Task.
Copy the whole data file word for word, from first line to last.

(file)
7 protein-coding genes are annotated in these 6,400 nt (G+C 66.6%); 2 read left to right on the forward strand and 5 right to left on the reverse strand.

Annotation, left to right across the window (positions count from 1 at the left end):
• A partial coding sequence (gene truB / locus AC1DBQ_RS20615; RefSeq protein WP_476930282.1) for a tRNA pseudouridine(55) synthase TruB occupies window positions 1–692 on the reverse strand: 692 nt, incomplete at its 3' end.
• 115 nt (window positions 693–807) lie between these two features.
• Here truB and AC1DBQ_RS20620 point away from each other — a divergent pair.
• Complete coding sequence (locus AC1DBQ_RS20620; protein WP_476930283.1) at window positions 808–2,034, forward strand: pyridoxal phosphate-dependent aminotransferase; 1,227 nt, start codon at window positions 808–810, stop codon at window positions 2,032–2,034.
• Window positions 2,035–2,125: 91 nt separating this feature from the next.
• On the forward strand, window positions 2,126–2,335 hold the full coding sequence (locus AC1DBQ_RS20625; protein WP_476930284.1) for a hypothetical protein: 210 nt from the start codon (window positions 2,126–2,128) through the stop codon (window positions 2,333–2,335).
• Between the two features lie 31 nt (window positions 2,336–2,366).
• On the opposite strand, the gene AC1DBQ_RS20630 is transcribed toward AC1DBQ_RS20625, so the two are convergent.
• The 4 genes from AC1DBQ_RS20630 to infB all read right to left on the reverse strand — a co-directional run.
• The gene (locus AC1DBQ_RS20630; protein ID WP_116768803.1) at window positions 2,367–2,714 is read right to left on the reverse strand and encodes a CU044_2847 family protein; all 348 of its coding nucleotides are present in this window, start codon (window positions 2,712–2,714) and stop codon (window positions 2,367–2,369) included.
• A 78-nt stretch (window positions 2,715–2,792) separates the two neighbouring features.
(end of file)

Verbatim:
7 protein-coding genes are annotated in these 6,400 nt (G+C 66.6%); 2 read left to right on the forward strand and 5 right to left on the reverse strand.

Annotation, left to right across the window (positions count from 1 at the left end):
• A partial coding sequence (gene truB / locus AC1DBQ_RS20615; RefSeq protein WP_476930282.1) for a tRNA pseudouridine(55) synthase TruB occupies window positions 1–692 on the reverse strand: 692 nt, incomplete at its 3' end.
• 115 nt (window positions 693–807) lie between these two features.
• Here truB and AC1DBQ_RS20620 point away from each other — a divergent pair.
• Complete coding sequence (locus AC1DBQ_RS20620; protein WP_476930283.1) at window positions 808–2,034, forward strand: pyridoxal phosphate-dependent aminotransferase; 1,227 nt, start codon at window positions 808–810, stop codon at window positions 2,032–2,034.
• Window positions 2,035–2,125: 91 nt separating this feature from the next.
• On the forward strand, window positions 2,126–2,335 hold the full coding sequence (locus AC1DBQ_RS20625; protein WP_476930284.1) for a hypothetical protein: 210 nt from the start codon (window positions 2,126–2,128) through the stop codon (window positions 2,333–2,335).
• Between the two features lie 31 nt (window positions 2,336–2,366).
• On the opposite strand, the gene AC1DBQ_RS20630 is transcribed toward AC1DBQ_RS20625, so the two are convergent.
• The 4 genes from AC1DBQ_RS20630 to infB all read right to left on the reverse strand — a co-directional run.
• The gene (locus AC1DBQ_RS20630; protein ID WP_116768803.1) at window positions 2,367–2,714 is read right to left on the reverse strand and encodes a CU044_2847 family protein; all 348 of its coding nucleotides are present in this window, start codon (window positions 2,712–2,714) and stop codon (window positions 2,367–2,369) included.
• A 78-nt stretch (window positions 2,715–2,792) separates the two neighbouring features.